But politicians, propagandists and social media influencers have sought to undermine the results of the presidential election in Wisconsin before and after Nov. 3.
With President-elect Joe Biden’s inauguration set for Jan. 20, mistrust of the electoral system has continued festering despite a recount in Dane and Milwaukee counties that detected no signs of malfeasance — and added to Biden’s lead by 87 votes.
The former vice president won the state by more than 20,000 votes.
In general, vote fraud in Wisconsin is “exceedingly rare and is managed rather well by the current system,” said Barry Burden, a political science professor and the founding director of the Elections Research Center at the University of Wisconsin-Madison. “When apparent cases do emerge, they are usually detected without much difficulty.”
Vote fraud occurs in every election, but not on a scale that comes close to overturning the results, said Reid Magney, a spokesman for the Wisconsin Election Commission, a bipartisan panel that administers the state’s elections.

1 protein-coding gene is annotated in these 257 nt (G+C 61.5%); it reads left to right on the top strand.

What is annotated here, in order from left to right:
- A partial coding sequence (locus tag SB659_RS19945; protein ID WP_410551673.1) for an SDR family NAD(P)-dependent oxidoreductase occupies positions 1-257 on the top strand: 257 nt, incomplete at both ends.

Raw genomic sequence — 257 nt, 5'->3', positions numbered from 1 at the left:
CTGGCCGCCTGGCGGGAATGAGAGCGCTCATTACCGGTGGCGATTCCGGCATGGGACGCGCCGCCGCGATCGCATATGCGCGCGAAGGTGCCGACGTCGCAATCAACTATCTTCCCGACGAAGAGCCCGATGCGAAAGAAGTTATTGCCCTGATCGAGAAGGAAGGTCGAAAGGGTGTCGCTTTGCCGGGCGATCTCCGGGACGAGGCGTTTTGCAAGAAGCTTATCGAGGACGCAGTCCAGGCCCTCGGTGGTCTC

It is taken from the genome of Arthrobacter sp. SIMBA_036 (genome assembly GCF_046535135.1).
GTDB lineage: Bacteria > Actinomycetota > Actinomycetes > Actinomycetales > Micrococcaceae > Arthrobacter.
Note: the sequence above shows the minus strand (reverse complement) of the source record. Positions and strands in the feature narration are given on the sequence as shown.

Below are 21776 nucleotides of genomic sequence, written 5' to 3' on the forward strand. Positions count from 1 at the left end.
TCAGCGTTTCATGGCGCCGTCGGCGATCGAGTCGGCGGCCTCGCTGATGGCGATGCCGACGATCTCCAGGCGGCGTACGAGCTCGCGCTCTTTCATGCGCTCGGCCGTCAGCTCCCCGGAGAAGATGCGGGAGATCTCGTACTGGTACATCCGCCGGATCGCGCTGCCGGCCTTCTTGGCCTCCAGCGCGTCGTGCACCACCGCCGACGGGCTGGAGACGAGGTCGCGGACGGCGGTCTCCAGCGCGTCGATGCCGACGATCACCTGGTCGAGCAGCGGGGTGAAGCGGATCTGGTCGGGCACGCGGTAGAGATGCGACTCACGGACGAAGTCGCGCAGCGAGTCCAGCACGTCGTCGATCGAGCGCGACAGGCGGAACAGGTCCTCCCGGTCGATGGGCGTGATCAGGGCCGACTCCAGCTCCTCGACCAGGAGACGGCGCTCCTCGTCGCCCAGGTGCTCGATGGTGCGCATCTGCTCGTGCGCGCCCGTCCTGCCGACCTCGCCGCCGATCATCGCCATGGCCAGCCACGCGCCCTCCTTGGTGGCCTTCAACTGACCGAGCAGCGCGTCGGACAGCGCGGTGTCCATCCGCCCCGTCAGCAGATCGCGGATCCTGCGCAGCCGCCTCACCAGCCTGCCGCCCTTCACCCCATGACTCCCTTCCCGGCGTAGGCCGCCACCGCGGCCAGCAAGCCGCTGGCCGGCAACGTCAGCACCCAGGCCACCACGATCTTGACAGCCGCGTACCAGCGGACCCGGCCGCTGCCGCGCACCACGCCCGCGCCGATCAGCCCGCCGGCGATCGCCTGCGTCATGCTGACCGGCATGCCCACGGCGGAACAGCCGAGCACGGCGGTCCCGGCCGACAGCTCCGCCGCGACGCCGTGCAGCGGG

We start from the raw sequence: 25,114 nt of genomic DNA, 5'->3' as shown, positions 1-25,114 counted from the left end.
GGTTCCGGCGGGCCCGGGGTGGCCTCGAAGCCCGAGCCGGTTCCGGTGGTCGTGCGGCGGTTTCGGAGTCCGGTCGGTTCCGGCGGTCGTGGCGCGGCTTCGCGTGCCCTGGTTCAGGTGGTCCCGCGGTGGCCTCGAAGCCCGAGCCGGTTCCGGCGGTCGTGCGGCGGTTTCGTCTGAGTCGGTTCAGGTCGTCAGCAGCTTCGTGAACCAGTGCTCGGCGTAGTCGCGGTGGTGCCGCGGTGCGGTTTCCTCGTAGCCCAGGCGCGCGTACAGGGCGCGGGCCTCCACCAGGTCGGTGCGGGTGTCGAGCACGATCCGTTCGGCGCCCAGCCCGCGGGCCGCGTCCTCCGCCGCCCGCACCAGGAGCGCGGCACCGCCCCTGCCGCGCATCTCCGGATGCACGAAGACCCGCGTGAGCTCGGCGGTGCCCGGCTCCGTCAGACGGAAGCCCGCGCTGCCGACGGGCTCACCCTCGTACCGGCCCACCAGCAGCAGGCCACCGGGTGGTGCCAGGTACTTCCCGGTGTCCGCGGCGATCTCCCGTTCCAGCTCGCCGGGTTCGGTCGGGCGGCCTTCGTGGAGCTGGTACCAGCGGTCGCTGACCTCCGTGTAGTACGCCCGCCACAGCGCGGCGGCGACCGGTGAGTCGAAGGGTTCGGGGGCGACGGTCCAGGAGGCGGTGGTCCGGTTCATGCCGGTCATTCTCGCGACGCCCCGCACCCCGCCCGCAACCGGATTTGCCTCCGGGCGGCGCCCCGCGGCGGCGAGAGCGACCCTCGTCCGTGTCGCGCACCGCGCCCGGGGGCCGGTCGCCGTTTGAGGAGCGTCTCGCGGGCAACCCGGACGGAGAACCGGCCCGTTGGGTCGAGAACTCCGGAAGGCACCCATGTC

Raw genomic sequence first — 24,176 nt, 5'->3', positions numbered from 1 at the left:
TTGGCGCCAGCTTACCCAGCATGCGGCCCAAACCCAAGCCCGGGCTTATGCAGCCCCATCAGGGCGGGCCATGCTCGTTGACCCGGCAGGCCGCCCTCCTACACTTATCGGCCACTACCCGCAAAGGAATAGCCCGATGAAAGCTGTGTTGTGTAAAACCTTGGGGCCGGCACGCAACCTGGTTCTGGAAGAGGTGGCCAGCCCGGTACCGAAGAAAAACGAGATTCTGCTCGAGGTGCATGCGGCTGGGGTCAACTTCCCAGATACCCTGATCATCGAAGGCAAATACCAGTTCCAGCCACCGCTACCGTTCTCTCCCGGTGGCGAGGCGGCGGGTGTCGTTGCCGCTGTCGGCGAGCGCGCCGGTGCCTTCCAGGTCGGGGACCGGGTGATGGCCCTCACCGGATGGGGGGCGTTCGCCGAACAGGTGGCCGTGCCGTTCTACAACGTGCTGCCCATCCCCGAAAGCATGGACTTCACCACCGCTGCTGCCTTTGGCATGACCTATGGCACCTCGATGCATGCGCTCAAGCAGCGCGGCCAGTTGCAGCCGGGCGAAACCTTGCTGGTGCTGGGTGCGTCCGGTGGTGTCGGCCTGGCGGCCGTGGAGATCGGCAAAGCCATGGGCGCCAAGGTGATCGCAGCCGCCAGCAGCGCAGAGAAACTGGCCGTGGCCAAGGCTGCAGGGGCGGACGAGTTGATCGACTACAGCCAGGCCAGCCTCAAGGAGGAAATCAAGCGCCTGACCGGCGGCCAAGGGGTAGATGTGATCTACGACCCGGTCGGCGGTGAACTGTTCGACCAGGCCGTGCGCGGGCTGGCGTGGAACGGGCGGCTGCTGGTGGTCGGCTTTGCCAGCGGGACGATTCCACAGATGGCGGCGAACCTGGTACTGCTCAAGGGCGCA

“There could be anywhere from 100 to 200 potential cases of election fraud of some kind,” he said. “Most of it involves a felon voting. One hundred votes out of 3.2 million (total votes cast in Wisconsin in 2020) is extremely small.”
The Wisconsin Election Commission has several failsafe measures in place for presidential elections — including fraud audits. Here are 10 reasons that voters can trust the results of the 2020 presidential election in Wisconsin.
1. All voters are required to register
That involves proving residency in Wisconsin with a driver’s license or state ID card, which are matched against Division of Motor Vehicle records, per the state’s strict voter ID law.
“Over the past decade the state has adopted much tougher measures to regulate the voting process,” Burden said. “In particular, the voter identification law adopted in 2011 is one of the strictest in the country. That may be seen as a heavy method of inhibiting vote fraud. But it is not actually well designed to address election related crimes. Its main purpose is to prevent voter impersonation. That type of fraud is exceptionally rare, easy to detect, and subject to substantial penalties.”